In chapter one, someone is playing pranks on Sherry’s stepmother and Sherry is getting blamed. Call it a clue or the inciting incident. But everyday life has changed. The question is – what is Sherry going to do about it?

Debate: (asks some kind of question of the main character)

Is Sherry going to help her stepmother or continue to be disrespectful?

In chapter 4, the real mystery is stated. Sherry meets with her mom and her mom’s counselor. Together, they are given the mission to protect the ruler and find her stalker. With one rule – Sherry must show respect to the Ruler.

She might not have come to that conclusion on her own, but what middle schooler would?

The debate section in this story isn’t huge. Honestly, I think the question of how Sherry treats the Ruler is more a part of the character arc than the debate. What do you think?

And with the introduction of the official mystery, Act I ends.

Do you have all these elements in your Act I? Or do you not even pay attention to that sort of thing?

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Is your story too unbelievable? Add some “sweetening”.

*Winner of the arc of  DITCHED by Robin Mellom is Riv Re! Congrats!

If you haven’t read this absolutely fantastic post about the Grinch at Fiction Notes by Darcy Pattison then click on over. Love, love, love it. And we wonder why that story remains a classic. Well, maybe we don’t wonder – the fun language, the characters, etc.

My whole family sat and watched HOW THE GRINCH STOLE CHRISTMAS for our first Christmas special. I watch it for the Grinch song and for his tremendous moment of change when his heart grows and breaks the frame. I love villain songs. And why are villains so fun? #ilovevillains

My daughter had a question that I tweeted the other night.

Daughter: “Why does the Grinch have a sewing machine? And where did he learn to sew?”

Me: “Hmm. Good question.”

And then we proceeded to point out all the other unbelievable parts of the TV version.

But it got me thinking about believability. Why are some events believable even when they are unrealistic? (The kind of stories I love!)

JAMES AND THE GIANT PEACH is unrealistic but totally believable!

WHEN YOU REACH ME included time travel but was totally believable!

But if Rebecca Stead had tried to put in some magic beans and a humongous peach into WHEN YOU REACH ME it would’ve been totally unbelievable! (Or who knows? Maybe she could’ve pulled it off.)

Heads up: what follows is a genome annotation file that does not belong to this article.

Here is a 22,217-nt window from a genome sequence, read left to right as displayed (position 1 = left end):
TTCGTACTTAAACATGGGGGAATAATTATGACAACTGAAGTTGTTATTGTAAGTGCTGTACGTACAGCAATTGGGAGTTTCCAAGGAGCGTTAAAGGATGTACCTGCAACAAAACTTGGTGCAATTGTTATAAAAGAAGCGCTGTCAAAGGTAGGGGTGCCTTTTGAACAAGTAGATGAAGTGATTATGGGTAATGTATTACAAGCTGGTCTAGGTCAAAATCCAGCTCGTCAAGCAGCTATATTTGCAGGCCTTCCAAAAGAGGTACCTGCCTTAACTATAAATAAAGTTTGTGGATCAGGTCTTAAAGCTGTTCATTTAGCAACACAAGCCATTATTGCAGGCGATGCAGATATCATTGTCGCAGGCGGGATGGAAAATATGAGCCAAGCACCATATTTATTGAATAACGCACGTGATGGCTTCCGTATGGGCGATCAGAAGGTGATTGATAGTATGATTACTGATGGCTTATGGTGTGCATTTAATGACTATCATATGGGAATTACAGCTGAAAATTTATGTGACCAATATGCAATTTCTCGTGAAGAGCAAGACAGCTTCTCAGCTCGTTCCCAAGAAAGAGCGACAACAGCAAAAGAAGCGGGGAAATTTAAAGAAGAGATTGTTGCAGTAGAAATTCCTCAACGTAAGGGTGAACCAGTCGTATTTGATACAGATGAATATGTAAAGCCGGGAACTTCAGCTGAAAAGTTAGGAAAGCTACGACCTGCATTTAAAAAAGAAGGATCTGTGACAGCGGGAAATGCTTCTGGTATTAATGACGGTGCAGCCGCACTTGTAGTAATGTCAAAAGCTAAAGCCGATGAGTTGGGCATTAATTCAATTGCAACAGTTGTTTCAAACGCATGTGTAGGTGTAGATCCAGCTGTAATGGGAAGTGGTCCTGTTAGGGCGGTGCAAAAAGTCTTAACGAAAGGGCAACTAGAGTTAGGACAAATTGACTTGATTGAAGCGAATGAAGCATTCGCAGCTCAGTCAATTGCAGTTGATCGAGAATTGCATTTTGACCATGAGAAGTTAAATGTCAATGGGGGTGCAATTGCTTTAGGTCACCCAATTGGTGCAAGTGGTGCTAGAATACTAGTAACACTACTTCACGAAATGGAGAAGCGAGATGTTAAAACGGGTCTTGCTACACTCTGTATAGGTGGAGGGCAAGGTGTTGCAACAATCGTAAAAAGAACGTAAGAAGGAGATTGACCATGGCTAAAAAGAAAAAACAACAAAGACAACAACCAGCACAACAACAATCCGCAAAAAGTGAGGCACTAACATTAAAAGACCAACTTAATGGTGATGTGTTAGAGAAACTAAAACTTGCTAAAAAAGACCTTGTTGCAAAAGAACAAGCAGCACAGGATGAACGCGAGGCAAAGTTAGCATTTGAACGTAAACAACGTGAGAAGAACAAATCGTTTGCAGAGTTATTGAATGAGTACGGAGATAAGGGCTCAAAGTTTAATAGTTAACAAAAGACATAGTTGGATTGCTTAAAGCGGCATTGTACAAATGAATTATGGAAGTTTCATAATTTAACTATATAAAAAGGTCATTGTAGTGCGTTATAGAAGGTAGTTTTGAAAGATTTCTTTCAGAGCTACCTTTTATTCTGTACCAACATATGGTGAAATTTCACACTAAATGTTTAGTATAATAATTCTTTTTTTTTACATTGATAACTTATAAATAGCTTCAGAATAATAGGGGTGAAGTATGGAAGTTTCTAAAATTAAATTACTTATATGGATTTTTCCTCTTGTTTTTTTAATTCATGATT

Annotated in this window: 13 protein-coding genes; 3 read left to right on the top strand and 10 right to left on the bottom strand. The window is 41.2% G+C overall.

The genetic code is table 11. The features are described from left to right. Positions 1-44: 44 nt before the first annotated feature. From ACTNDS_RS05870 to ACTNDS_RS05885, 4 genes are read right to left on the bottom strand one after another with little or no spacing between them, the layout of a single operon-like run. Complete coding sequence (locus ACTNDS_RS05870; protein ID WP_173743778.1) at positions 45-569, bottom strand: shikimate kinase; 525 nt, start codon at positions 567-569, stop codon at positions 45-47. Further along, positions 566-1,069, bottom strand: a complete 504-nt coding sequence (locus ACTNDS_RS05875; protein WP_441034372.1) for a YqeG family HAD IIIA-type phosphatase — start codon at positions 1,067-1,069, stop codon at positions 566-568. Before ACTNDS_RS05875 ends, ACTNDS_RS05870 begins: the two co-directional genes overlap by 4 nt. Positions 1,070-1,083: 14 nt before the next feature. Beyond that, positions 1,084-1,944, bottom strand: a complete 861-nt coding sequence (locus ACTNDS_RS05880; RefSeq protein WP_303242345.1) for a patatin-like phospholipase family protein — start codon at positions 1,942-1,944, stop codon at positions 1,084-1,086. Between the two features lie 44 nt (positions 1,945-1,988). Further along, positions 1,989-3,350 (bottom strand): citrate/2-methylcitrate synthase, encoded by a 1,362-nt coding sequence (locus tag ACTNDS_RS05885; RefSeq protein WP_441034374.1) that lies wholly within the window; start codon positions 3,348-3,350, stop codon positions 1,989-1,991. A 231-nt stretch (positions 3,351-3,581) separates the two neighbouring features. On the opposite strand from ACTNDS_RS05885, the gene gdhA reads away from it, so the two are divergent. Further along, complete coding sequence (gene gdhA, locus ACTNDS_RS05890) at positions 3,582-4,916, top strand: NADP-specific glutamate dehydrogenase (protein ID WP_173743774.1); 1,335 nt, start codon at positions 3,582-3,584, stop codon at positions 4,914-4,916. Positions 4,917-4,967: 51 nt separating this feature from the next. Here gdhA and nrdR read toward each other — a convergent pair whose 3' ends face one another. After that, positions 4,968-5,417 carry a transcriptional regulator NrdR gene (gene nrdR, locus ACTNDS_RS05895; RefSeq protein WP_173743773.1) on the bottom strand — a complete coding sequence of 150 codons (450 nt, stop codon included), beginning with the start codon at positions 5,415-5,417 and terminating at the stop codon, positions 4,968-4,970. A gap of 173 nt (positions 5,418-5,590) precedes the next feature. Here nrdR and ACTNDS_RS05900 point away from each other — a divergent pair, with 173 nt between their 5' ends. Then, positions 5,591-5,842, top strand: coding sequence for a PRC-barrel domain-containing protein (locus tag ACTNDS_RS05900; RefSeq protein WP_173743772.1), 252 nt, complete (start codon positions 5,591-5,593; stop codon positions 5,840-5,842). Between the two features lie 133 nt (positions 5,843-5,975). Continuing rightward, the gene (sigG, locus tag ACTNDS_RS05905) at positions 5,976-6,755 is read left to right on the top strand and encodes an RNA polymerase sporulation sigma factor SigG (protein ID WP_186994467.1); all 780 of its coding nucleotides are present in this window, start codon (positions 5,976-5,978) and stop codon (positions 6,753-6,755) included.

Believability comes down to the story, story expectations, the world building; and honestly, the level of writing.

So, for me, the fact that the Grinch had a sewing machine or that Max actually pulled that gigantic sled with all the ribbons, wrappings, and bows up the mountain was totally believable.

Add some sweetening!

We happened to be watching a special edition with an extra behind the scene look at the making of the Grinch. They talked about “sweetening.” Which fascinated me. Sweetening refers to the sound effects they add, the small details, whether a marker squeaking against a balloon or some violins – all to add to the believability.

What would sweetening be for the author? Maybe those small details about the world or your character that seem unimportant but just might add richness to your writing, your story, your world. Hmm. Very interesting.

What do you think? What do you love about unbelievable but believable stories? Do you add sweetening to your work?

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We’re back for our last look at THE SKY IS EVERY WHERE. The ending, the oh so crucial ending if you want readers to read your next book! I learned a lot from this book, and I hope you did too. Here’s Act III broken down to Blake Snyder’s SAVE THE CAT.

Break into Three: (External and internal conflicts combine for the solution.)

In a character-driven story often the external conflict (or A story) is closely tied or the same as the internal conflict. So, at the start of Act III we see Lennie making decisions to take control.

She not only decides to challenge Rachel for first chair, but she brings her Gram’s famous roses to Joe’s house. Way to go, Lennie! Living life. Taking risks. The exact opposite of the Lennie we first met.